pinion angle

heavy8

Well-Known Member
Can someone explain if and how the pinion angle effects weight transfer. I will be installing a new rearend soon and dont whant to do it twice. Im currently running nationals so I dont really have a baseline being that the pinion angle
now is most likley incorrect do to the nationals being a bit taller than the factory units. thanks for any help.
 

rdc

- users no longer part of the rdc family -
Your pinion angle does not affect weight transfer but it is important that it is set correctly so you wont be blowing out U-joint’s or have any vibration coming from the back. The right angle depends on a lot of different issues. It would be best to have it set by someone who really knows these things well like the guys at Drivelines Inc. in Irvine.

Shaun
 

Greg

Well-Known Member
the pinion angle should be parrallel with the output shaft of the transmission at ride height. Pinion angle dosent affect load transfer but spring mounting points do.

Greg
 

heavy8

Well-Known Member
Greg,
Thanks for the pinion angle info. Can you expand on how spring mounting points (shackle position) effect weight transfer and were longer shackels fit into the formula. thanks..
 

Greg

Well-Known Member
Ok this is kind of a controversial subject but here goes. From my personal experiances I will explain what I've learned. Everyone flips their shackels (at least ford guys) and the results are the shackle being verticle with the spring pushing at about a 45 degree angle. this makes the effort on the spring about 1.4 times the required effort compared to the shackle being at a 90 degree angle to the direction the leaf pushes/extends. I just put a National Race pack on Jens truck and it rode BAD. After lokking at it a fwe minutes i tried moving the shackle hanger rearward so the front holes were now lined-up with the rear holes (You'll have to drill two new holes, and make a new shackle to acheve full droop but you can use the stock one to try it)and wadda know, huge improvement in ride. I run my shackles like stock and had my best results having the shackle go flat at full compression. Also, dont over tighten those bolts that go through the spring, that alone makes a huge difference. As for the lenght of the shackle, I think the shortest length possible, a 62" leaf and a 14" shock wont require too long a shackle if the angle is right. but a stock length pack and a 16" shock will most likely need a longer shackle to keep from moving too much. I have never seen/ready any hard and fast rules on the subject but this what i have tried and the results ive acheved. if anyone has more info, please, let me know.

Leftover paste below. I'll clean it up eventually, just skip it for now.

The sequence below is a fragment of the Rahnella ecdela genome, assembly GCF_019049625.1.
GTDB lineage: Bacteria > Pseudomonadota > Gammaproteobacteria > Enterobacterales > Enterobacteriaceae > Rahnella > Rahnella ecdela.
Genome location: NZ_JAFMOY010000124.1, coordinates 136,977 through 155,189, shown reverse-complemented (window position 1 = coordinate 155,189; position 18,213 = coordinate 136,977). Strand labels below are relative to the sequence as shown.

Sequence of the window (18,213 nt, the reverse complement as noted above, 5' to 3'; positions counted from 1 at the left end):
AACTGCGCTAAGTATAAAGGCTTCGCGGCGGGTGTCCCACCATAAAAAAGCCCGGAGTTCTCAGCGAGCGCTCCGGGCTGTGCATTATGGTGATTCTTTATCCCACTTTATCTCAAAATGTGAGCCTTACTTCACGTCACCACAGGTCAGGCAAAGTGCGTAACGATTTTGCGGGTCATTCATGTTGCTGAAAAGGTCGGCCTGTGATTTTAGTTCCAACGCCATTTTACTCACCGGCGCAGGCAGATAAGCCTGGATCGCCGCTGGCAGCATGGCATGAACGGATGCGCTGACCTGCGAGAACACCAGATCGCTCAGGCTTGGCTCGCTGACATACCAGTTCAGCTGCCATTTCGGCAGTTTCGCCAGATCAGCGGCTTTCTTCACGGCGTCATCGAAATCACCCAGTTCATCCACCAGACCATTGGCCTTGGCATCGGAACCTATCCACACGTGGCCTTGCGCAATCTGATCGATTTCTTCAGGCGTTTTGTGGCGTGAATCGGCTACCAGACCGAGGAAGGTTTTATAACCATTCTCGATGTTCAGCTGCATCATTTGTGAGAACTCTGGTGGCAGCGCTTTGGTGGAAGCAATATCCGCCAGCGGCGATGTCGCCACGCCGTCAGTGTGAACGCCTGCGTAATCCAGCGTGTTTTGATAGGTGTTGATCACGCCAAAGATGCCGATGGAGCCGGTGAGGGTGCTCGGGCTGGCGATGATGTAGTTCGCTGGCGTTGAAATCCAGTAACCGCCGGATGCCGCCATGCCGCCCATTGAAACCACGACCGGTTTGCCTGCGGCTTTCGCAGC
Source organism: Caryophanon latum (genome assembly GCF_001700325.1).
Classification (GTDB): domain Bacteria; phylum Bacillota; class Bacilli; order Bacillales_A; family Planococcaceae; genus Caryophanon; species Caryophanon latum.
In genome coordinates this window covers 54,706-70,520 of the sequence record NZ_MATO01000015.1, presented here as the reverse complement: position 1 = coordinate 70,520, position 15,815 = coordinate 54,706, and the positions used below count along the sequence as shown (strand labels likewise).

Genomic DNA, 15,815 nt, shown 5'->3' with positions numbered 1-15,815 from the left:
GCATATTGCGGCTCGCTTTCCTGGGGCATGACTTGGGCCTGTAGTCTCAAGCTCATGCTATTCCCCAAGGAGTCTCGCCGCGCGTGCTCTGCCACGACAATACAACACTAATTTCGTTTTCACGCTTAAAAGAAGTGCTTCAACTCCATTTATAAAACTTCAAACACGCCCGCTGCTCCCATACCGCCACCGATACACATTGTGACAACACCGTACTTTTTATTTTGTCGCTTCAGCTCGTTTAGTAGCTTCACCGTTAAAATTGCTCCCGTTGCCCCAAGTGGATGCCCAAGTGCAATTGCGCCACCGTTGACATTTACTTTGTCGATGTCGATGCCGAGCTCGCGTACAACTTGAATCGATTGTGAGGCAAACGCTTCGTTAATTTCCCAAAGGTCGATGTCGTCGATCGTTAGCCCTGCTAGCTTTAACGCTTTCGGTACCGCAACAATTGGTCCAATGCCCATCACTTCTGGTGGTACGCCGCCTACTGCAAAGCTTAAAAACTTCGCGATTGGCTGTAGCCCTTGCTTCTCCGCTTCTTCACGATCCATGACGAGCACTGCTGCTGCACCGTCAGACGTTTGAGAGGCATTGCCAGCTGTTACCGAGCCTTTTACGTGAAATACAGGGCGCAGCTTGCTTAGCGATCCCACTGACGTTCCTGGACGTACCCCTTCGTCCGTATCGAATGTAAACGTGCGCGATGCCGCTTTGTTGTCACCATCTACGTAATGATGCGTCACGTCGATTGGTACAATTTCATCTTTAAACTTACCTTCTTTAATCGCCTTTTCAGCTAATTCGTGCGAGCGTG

Greg
 
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